Super Apps : Business Intelligence using Personally Identifiable Information(PII)
You are the contemporary smartphone user with a robust social standing as a netizen across channels such as Facebook, Instagram, Whatsapp, LinkedIn, Netflix, Swiggy, Google pay, Gmail, and more! For the purpose of this demonstration let’s name our user Mark.
These applications individually carry enormous amount of personalized data about Mark, although this data is siloed from other applications, it can provide significant anonymous labelled insights about him.
Mark is an avid LinkedIn user and keeps up-to-date with his “Daily Reads”, connection requests/sends, messages, and feed. In doing the above activities lets break down the uniquely identified (Mark’s ID) data that it gathers:
- Daily Reads & Feeds: Clicks, taps, reactions(likes, dislikes, support, love, insightful), Shares of ads to your profiled data
- Connection Requests/sends: LinkedIn works on an accurate recommendation engine which factors in data from your user profile like DOB, UG college, PG college, Location of work, Work company, Duration of work, Overlap years, Current Location, Common Interests, Groups followed, and more
Swiggy on the other hand might map user food preference using a dynamic food intelligence system with FKG(Food Knowledge Graphs) which are then fed into multi-layered neural networks and other ML models for food recommendations and menu curation.
A similar analysis of Netflix or Facebook would offer large majority of unstructured plus structured data. This data is stored into datalakes and used for offering business insights by utilizing core business logic which includes hefty analytics.
All this data about Mark is called Personally Identifiable Information(PII) which when used properly and ethically can offer him a personalized experience or ,as a product manager would say, push the performance features, up the Kano quadrant, to pure delight features by offering the right recommendation/suggestion at the right time.
All said and done, these are multi-billion dollar platform-based business models with (majority of them having) green unit economics. But, none of the applications can be called Super Apps.
Listing a few famous true Super Apps below:
- MyJio (early stages, plans to introduce 100+ mini-services)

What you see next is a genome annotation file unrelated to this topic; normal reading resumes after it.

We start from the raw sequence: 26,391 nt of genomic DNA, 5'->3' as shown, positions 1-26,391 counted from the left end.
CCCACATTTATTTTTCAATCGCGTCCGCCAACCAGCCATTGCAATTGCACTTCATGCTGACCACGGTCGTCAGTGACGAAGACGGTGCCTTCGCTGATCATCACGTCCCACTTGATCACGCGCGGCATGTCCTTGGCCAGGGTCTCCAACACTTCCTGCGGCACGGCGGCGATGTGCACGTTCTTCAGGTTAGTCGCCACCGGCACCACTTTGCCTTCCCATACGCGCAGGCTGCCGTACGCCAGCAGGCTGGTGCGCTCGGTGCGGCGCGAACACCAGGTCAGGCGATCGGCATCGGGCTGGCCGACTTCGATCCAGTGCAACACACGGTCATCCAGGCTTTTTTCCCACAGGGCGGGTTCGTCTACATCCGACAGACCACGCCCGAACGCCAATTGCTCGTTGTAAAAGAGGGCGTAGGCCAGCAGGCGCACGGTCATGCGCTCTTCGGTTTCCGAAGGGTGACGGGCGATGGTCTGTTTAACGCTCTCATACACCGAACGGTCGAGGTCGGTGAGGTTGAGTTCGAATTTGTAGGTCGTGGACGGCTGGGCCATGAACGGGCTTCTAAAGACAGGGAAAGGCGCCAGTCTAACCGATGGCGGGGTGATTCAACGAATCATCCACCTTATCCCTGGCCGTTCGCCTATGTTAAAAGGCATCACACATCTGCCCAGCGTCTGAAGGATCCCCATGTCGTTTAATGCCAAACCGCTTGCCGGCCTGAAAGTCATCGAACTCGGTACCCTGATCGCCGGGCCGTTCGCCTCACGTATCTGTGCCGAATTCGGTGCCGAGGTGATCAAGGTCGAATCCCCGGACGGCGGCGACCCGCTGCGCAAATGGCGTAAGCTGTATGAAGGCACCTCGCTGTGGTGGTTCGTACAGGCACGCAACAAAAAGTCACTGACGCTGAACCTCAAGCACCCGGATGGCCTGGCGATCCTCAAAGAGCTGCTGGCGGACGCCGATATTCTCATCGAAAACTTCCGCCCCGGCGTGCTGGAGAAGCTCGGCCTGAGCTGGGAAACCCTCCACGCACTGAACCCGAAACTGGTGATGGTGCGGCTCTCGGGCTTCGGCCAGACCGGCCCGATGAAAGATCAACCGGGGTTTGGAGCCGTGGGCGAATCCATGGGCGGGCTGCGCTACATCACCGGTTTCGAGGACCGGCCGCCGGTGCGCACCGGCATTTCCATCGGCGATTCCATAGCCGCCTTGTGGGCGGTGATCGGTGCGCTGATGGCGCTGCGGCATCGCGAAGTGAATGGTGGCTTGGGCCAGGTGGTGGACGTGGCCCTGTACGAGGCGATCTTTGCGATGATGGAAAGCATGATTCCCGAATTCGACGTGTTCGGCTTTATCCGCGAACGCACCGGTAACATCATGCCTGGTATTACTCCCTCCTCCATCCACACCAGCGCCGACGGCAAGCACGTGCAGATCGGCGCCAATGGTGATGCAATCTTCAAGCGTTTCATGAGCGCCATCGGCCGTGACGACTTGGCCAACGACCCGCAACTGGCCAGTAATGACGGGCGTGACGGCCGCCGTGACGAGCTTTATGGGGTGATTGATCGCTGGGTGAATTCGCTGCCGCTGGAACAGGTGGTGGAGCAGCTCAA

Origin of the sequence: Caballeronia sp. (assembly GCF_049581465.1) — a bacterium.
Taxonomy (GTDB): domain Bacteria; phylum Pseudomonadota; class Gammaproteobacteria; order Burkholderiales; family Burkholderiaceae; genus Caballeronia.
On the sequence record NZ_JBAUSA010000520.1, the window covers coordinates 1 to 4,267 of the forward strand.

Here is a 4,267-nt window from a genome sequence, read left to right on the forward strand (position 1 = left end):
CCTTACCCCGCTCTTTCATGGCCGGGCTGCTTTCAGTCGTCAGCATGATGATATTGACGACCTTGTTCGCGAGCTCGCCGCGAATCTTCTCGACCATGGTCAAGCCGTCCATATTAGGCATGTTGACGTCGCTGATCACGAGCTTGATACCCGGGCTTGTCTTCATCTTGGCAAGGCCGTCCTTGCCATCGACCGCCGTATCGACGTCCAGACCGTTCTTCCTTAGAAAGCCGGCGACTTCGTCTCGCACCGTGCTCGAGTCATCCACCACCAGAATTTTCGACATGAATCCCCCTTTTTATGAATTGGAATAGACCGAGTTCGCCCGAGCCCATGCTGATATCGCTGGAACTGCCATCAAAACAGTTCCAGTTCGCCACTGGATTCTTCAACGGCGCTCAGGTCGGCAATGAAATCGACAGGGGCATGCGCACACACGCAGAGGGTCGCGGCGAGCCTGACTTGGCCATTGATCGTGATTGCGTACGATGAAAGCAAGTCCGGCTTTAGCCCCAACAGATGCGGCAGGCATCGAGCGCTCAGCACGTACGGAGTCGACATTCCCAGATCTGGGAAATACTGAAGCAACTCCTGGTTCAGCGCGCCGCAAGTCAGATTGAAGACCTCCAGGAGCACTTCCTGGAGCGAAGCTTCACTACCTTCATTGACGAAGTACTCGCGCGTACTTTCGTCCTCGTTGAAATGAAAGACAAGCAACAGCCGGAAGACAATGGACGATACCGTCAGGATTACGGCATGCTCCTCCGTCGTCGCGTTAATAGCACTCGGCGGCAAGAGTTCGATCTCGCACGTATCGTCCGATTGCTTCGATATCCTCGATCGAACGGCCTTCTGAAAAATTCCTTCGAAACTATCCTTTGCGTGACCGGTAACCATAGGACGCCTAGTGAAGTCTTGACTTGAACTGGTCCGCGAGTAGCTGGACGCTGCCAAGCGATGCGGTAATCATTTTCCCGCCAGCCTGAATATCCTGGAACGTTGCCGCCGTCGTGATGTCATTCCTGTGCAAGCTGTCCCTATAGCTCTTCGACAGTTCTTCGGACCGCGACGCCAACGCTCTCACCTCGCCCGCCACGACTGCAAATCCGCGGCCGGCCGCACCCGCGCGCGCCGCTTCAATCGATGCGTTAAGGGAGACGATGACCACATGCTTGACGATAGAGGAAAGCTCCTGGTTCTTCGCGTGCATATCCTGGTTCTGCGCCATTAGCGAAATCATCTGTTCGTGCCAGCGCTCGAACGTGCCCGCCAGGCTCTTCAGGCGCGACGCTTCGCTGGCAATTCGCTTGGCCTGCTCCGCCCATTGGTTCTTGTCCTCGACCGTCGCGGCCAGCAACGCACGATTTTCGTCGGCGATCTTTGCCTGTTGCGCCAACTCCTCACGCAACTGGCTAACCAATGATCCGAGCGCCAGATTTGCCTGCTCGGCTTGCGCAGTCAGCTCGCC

- Just Dial
What are Super Apps and how are they creating a paradigm shift in on-demand multi-service applications?
Imagine having one application which can be used to chat, book a taxi, pay bills, order food, read news, connect on social media, etc. Sort off seems like a platform with myriad of services running in parallel? Yes, that’s a super app from a bird eye view.
The biggest dilemma of adding multiple features in one platform is that it might clutter the UI and provide poor UX, instead of leading to customer delight with bundled offerings. Thus to overcome said issue and provide cross-industry services through one platform Super Apps seem to be the next big thing.
A native super app can support multiple micro-apps in a fashion similar to cloud platforms offering scalable and modular microservices.
Business Intelligence — PII
Each microapp or mini-service can either be built in-house or a partnership with a business catering to that industry. As shown above, the base native app will spawn multiple micro applications through a serverless architecture with web request and web response calls. These microapps will cater to the specific actionable goals of the customer (Mark in this case). Since the UX offers clean call to action for each service, Mark will not be distracted by the multiple services. In the process the application will curate information about the usage patterns as well as cross-industry on-demand service needs of Mark and build a robust recommendation system within each micro-service. The PII (personal identified information) will be used to get business insights and personalized recommendations using the cloud analytics, visualization and reporting.
As a parting note, to introduce the audience to the world of Super Apps it is highly recommended to read up about the popular ones such as Gojek, Alipay, WeChat.
- Introducing Super App: a New Approach to All-in-One Experience | by Infopulse | Medium
- Microservices, Clean Architecture, and Kafka in GoJek | by Wildan G. Budhi | Medium
- Building a Super-app — Part 1. Part 1 of the deep dive into building a… | by Rameez Kakodker | Medium
- The Anatomy of a Microservice, One Service, Multiple Servers — DZone Microservices
- A Tour of WeChat — China’s Super-App — YouTube
- From an app to — A #SuperApp. The backstory of building a marketing… | by Adithya Venkatesan | Life at Gojek | Medium